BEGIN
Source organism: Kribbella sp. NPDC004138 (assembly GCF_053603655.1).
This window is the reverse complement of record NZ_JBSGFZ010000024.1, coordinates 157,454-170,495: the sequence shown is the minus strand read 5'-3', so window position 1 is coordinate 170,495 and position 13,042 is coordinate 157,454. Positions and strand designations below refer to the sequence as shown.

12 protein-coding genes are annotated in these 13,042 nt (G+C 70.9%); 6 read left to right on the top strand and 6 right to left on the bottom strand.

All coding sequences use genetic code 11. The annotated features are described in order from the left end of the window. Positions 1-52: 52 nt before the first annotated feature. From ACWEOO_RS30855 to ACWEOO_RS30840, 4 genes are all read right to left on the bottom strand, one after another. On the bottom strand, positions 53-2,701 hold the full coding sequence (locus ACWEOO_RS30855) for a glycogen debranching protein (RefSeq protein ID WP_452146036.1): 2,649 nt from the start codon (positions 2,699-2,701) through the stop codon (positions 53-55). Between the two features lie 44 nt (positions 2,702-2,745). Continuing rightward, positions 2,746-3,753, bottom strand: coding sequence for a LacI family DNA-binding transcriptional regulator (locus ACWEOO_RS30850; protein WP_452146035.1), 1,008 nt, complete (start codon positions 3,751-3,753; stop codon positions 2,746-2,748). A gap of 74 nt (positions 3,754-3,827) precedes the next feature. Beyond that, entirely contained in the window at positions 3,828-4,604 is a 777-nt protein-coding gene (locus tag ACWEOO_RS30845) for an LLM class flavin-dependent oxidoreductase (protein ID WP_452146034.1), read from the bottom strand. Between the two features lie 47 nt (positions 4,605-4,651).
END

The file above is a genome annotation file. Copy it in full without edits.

Source organism: Kribbella sp. NPDC004138 (assembly GCF_053603655.1).
This window is the reverse complement of record NZ_JBSGFZ010000024.1, coordinates 157,454-170,495: the sequence shown is the minus strand read 5'-3', so window position 1 is coordinate 170,495 and position 13,042 is coordinate 157,454. Positions and strand designations below refer to the sequence as shown.

12 protein-coding genes are annotated in these 13,042 nt (G+C 70.9%); 6 read left to right on the top strand and 6 right to left on the bottom strand.

All coding sequences use genetic code 11. The annotated features are described in order from the left end of the window. Positions 1-52: 52 nt before the first annotated feature. From ACWEOO_RS30855 to ACWEOO_RS30840, 4 genes are all read right to left on the bottom strand, one after another. On the bottom strand, positions 53-2,701 hold the full coding sequence (locus ACWEOO_RS30855) for a glycogen debranching protein (RefSeq protein ID WP_452146036.1): 2,649 nt from the start codon (positions 2,699-2,701) through the stop codon (positions 53-55). Between the two features lie 44 nt (positions 2,702-2,745). Continuing rightward, positions 2,746-3,753, bottom strand: coding sequence for a LacI family DNA-binding transcriptional regulator (locus ACWEOO_RS30850; protein WP_452146035.1), 1,008 nt, complete (start codon positions 3,751-3,753; stop codon positions 2,746-2,748). A gap of 74 nt (positions 3,754-3,827) precedes the next feature. Beyond that, entirely contained in the window at positions 3,828-4,604 is a 777-nt protein-coding gene (locus tag ACWEOO_RS30845) for an LLM class flavin-dependent oxidoreductase (protein ID WP_452146034.1), read from the bottom strand. Between the two features lie 47 nt (positions 4,605-4,651).